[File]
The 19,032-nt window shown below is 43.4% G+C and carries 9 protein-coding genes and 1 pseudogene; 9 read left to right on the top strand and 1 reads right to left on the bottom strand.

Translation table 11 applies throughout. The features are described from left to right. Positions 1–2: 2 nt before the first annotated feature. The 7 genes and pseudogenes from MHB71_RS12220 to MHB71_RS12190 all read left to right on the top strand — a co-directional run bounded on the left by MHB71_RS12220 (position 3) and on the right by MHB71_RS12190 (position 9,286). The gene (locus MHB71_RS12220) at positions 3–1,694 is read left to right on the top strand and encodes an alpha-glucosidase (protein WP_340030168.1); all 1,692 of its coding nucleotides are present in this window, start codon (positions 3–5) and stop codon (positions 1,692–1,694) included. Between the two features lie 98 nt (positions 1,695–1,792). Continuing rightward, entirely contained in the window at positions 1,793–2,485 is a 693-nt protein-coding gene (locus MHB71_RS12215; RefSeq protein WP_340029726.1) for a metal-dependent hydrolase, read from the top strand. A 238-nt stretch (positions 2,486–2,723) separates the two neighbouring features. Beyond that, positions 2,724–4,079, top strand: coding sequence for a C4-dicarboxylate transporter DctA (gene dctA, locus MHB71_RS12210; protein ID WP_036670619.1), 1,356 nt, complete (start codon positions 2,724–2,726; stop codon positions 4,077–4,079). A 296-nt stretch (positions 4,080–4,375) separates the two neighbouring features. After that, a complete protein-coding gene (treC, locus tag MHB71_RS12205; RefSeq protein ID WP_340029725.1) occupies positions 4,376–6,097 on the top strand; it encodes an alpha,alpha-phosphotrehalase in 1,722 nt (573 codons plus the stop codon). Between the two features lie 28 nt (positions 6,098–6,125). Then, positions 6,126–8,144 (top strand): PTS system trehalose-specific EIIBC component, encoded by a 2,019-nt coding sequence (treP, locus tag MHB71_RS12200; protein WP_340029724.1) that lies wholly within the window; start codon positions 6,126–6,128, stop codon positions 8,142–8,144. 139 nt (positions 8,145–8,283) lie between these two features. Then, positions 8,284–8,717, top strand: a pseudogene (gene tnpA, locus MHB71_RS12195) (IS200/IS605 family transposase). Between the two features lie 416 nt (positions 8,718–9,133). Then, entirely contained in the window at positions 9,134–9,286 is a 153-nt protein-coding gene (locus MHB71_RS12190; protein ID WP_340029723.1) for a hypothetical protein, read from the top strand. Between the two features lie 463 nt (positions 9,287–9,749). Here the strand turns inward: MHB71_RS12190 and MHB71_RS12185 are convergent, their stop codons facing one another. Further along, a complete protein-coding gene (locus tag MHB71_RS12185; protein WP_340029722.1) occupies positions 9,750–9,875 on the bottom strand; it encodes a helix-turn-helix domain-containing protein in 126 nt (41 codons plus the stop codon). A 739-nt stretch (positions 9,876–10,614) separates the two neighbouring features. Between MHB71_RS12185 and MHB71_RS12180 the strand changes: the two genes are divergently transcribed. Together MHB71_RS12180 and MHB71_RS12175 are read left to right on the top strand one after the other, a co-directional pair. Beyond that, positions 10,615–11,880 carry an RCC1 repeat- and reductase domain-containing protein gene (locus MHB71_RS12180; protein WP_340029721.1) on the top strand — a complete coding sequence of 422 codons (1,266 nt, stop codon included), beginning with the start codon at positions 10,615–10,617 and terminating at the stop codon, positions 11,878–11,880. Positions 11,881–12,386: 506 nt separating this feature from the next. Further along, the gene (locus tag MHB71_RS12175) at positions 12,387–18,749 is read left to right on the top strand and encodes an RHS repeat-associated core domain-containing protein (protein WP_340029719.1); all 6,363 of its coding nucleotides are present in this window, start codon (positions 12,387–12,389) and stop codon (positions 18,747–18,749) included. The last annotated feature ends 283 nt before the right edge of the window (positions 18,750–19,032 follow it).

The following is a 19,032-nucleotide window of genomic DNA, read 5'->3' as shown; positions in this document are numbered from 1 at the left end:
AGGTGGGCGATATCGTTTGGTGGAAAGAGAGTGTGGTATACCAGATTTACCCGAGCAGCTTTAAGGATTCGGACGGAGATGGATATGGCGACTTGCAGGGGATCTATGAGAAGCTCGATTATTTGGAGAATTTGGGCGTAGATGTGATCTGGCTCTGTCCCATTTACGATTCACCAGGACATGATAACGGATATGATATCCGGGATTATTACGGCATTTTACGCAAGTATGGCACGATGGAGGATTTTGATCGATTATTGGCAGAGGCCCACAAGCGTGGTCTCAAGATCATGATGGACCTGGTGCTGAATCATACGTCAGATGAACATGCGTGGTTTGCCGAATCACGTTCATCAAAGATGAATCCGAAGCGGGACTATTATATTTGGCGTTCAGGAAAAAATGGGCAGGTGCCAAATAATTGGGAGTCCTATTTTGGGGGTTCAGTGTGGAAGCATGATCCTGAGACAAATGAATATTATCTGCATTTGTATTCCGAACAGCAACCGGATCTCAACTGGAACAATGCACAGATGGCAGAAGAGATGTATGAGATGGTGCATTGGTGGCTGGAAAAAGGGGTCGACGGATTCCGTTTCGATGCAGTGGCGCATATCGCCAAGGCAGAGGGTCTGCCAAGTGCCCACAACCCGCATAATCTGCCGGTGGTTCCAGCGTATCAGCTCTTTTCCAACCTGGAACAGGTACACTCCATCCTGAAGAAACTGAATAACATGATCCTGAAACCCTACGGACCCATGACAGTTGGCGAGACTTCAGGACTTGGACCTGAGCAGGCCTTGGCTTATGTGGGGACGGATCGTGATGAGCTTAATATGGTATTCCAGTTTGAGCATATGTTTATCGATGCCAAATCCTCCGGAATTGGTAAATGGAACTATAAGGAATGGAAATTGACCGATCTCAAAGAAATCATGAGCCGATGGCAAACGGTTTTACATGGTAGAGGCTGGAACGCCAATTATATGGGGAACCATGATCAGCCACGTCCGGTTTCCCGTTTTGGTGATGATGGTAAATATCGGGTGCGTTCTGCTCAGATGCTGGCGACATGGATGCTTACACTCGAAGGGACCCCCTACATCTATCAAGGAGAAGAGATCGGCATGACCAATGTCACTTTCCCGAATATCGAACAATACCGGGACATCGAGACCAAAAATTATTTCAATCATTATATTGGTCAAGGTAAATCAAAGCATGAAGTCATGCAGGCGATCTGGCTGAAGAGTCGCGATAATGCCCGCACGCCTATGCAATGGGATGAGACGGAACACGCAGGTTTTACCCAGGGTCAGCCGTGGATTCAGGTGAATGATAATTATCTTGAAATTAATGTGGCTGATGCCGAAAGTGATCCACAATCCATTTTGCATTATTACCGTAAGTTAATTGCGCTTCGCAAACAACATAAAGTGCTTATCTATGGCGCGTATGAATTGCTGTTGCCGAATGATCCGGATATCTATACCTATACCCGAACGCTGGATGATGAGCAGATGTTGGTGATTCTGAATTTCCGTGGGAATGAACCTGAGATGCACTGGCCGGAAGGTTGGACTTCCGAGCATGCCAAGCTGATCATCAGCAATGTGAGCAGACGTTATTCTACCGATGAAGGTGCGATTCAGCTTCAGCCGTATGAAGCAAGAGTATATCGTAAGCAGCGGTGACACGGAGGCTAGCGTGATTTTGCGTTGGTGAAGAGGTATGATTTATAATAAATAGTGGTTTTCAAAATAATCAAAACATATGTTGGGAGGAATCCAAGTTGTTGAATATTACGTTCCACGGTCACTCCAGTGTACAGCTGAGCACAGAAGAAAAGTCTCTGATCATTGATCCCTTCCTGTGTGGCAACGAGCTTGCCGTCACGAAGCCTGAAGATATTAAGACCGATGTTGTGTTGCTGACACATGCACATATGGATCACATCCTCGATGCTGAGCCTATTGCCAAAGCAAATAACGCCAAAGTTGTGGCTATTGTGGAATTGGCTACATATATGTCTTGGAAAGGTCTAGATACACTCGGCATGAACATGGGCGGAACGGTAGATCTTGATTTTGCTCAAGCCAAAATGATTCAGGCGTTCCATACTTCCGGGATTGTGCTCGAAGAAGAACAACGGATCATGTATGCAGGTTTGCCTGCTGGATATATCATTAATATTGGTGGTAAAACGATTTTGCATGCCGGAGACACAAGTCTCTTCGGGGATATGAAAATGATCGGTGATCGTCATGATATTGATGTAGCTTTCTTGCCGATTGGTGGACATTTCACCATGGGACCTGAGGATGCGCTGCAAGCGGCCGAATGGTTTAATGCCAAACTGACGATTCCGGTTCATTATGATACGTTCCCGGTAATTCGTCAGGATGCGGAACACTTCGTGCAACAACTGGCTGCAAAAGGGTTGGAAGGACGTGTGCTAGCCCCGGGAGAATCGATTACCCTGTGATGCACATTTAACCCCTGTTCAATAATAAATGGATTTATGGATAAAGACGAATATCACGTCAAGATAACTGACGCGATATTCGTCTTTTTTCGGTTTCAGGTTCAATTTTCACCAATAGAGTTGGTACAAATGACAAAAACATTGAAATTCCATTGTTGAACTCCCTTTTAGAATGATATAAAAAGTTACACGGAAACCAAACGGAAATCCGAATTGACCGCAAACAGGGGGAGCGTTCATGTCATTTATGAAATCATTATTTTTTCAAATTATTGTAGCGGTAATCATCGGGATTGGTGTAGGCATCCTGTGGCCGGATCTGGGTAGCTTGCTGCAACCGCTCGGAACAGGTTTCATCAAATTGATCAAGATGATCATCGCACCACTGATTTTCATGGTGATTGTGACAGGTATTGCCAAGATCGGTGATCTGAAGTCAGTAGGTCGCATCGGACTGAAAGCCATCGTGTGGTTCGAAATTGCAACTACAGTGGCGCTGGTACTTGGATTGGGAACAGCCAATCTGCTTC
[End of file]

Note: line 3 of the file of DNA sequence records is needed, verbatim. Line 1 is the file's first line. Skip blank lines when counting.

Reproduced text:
The following is a 19,032-nucleotide window of genomic DNA, read 5'->3' as shown; positions in this document are numbered from 1 at the left end: